Atlantic coast of Nth America from Nova Scotia to South Carolina.
Placobranchus catulus -from a drawing by Toppan of an East Boston specimen. Gould, 1870: PLATE XVII. Fig. 249.
Small elysiid reaching approximately 6mm in length. The body is heavily pigmented with black but the greenish tinge of the body contents can be seen on close examination. Whitish marks form a regular pattern: There is an elongate one on the head between the rhinophores, and similar ones on each side of the head running across the eyes. There are up to three white patches at the edge of the parapodia, one at the front, one midway down, and sometimes a third at the back, where the parapodia runs into the posterior tip of the foot. This species feeds on the sea grass Zostera and its name catulus [little cat] is a reference to its likeness to a small cat.
As is discussed elswhere on the Forum, Elysia serca is most probably the same species
• • Bleakney, J.S., 1996 Sea Slugs of Atlantic Canada and the Gulf of Maine. Nimbus Publishing & Nova Scotia Museum, Halifax, Nova Scotia.
• Gould, A.A. (1870). Report on the Invertebrata of Massachesetts. Wright and Potter: Boston. 524pp.
Rudman, W.B., 2004 (March 11) Elysia catulus (Gould, 1870). [In] Sea Slug Forum. Australian Museum, Sydney. Available from http://www.seaslugforum.net/find/elyscatu
April 1, 2008
From: Ryan Murphy
I've frequently noticed pieces of Ulva covered with uniform shapes like this one here.
I decided to take a quick picture to see what they were. The shape of the head and body reminded me a lot of the Elysia chlorotica I was working with in New Brunswick. I see that Newfoundland is way beyond the range of E. serca, and even past the range of E. catulus (if they are indeed separate species). Are there other candidates I'm not thinking of?
Locality: Tapper's Cove, approx. 15 m, Newfoundland, Canada, Atlantic Ocean, Torbay, 20 October 2007, gravel bottom. Length: approx. 5 mm. Photographer: Ryan Murphy.
email@example.comMurphy, R.M.J., 2008 (Apr 1) Elysia serca in Newfoundland?. [Message in] Sea Slug Forum. Australian Museum, Sydney. Available from http://www.seaslugforum.net/find/20996
It is a bit hard to make out much detail in your photo, but if you are familiar with the shape of Elysia chlorotica then I guess we are not looking at a flatworm infestation. Elysia catulus is the most likely identification, and just because it has not been reported north of Nova Scotia certainly does not rule out the likelihood of it being found in Newfoundland.
As far as I can find, E. catulus has only been reported to feed on the sea-grass Zostera, which makes it almost unique amongst the sacoglossans. As is discussed elsewhere on the Forum, E. serca is an extremely similar species from further south on the west Atlantic coast and is probably the same species. Interestingly it is reported to feed on a variety of sea-grasses and also Ulva, which your animals are also apparently feeding on. It would be interesting to know if this snimal also occurs on Zostera in Newfoundland. Perhaps it changes food seasonally?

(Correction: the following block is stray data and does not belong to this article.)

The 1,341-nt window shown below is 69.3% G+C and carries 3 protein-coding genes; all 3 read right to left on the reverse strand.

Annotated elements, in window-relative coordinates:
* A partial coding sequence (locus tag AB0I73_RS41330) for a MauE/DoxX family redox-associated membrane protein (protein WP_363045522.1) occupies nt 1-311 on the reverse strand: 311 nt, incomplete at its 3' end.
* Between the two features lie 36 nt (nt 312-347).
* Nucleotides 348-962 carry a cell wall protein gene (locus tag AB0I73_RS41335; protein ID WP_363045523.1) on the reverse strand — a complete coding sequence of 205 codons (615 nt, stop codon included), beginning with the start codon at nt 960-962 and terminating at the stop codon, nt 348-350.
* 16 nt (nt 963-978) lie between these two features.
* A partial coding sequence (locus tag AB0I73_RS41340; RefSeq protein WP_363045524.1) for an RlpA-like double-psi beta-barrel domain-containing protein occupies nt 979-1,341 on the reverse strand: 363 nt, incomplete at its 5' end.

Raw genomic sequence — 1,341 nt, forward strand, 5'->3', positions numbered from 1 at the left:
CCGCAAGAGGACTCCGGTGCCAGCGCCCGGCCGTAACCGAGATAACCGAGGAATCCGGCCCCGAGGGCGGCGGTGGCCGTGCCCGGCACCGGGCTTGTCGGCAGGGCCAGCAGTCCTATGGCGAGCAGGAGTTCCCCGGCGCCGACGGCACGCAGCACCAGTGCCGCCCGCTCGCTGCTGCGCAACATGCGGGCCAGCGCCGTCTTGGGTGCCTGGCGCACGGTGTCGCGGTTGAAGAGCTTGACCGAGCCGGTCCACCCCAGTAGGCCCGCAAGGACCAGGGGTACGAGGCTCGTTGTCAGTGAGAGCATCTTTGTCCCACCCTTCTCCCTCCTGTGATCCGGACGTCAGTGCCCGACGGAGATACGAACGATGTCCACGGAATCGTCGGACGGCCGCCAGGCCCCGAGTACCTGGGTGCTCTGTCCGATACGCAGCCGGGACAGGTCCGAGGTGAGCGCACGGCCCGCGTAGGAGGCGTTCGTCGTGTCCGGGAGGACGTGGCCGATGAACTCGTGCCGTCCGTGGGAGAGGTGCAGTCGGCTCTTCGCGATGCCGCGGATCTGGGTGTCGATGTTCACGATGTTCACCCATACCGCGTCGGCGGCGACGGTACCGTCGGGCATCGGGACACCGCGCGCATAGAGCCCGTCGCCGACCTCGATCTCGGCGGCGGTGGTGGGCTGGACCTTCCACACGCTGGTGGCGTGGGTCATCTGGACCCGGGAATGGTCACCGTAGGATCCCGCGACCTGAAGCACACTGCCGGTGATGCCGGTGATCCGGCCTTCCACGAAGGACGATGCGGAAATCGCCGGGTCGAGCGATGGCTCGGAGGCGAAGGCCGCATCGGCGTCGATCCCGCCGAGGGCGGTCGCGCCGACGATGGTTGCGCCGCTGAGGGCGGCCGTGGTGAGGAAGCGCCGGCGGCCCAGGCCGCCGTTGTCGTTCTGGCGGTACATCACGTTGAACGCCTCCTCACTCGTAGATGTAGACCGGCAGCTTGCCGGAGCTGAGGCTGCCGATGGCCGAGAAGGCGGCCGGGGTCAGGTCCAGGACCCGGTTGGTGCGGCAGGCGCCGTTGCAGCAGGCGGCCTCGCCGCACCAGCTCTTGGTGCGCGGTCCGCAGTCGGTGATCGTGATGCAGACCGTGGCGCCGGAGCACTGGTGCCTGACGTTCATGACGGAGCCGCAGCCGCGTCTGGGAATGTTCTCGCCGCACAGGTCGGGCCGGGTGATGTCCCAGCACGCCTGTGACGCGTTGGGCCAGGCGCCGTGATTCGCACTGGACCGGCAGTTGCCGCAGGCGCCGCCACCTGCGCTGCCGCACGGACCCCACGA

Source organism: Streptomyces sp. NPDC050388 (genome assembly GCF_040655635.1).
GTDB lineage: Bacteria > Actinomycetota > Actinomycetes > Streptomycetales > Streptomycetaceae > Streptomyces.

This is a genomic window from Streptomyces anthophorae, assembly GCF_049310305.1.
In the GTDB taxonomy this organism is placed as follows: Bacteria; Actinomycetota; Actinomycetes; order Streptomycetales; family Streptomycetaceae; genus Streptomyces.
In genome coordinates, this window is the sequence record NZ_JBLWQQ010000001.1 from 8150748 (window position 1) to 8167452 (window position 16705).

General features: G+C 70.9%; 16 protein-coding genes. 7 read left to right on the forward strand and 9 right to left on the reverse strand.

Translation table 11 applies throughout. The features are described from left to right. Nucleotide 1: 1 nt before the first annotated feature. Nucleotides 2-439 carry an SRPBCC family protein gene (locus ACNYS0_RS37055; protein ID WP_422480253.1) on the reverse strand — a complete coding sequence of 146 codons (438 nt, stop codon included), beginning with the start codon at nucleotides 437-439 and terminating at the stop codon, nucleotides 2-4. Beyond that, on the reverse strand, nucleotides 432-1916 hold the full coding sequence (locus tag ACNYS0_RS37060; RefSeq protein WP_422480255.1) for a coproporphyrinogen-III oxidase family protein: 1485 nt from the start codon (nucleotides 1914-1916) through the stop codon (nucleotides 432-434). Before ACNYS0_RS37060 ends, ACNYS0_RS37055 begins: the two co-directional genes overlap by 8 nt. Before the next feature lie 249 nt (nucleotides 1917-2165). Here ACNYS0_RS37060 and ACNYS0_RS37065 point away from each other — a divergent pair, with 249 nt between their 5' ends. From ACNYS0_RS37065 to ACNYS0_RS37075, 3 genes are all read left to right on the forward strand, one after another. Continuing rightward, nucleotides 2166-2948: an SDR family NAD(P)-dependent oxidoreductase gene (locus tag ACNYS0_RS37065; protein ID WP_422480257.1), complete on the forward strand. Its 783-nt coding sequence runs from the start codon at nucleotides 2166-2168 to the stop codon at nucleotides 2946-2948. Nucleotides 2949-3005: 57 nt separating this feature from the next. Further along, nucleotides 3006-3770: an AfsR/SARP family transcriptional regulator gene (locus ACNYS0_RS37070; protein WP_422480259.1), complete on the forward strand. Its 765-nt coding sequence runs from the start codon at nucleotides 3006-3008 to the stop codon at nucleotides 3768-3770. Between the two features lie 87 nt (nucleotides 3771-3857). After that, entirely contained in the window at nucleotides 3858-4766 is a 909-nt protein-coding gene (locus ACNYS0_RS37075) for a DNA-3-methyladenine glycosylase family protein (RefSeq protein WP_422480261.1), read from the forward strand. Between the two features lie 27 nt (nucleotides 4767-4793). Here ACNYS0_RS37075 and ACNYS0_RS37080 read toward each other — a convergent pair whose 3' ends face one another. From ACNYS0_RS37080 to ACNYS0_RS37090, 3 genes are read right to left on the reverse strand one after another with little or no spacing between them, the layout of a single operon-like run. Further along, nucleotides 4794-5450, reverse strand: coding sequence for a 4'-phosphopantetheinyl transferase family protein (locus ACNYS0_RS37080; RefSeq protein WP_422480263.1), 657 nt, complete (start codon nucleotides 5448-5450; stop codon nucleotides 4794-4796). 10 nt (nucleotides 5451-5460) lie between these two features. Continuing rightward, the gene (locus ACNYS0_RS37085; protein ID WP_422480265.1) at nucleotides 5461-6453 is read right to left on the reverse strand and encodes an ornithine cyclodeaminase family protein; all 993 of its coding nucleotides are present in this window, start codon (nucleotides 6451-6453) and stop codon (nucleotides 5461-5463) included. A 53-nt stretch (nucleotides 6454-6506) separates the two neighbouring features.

March 12, 2004
From: Bill Rudman
While preparing Marina's messages [12391, #12392] I tried, without success, to find a good illustration or photo of Elysia catulus to compare with E. serca.
I have included here a copy of the painting in Gould's description of E. catulus alongside on of Marina Pod specimens for E. serca from the Bahamas. The whitish markings on E. catulus seem to be identical to the markings on some of Marina's animals even though the background colour is very variable. Other authors have suggested that there is more melanin in northern populations of 'E. catulus' but some of Marina's animals show plenty of melanin in the Bahamas. I would strongly agree with Kathe Jensen's suggestion that E. serca and E. catulus are the same species.
PHOTO: Left: Placobranchus catulus 'East Boston specimen'. Gould, 1870. Pl. 17, fig. 249. Right: Great Exuma, Bahamas, Western Atlantic. Depth: 1m. Length: 4mm. February 03, 2004. Photo: Marina Poddubetskaia
• Gould, A.A. (1870). Report on the Invertebrata of Massachesetts. Wright and Potter: Boston. 524pp. Pl. 17, fig. 249.
• Marcus, Ev. (1972) Notes on some opisthobranch gastropods from the Chesapeake Bay. Chesapeake Science, 13(4): 300-317.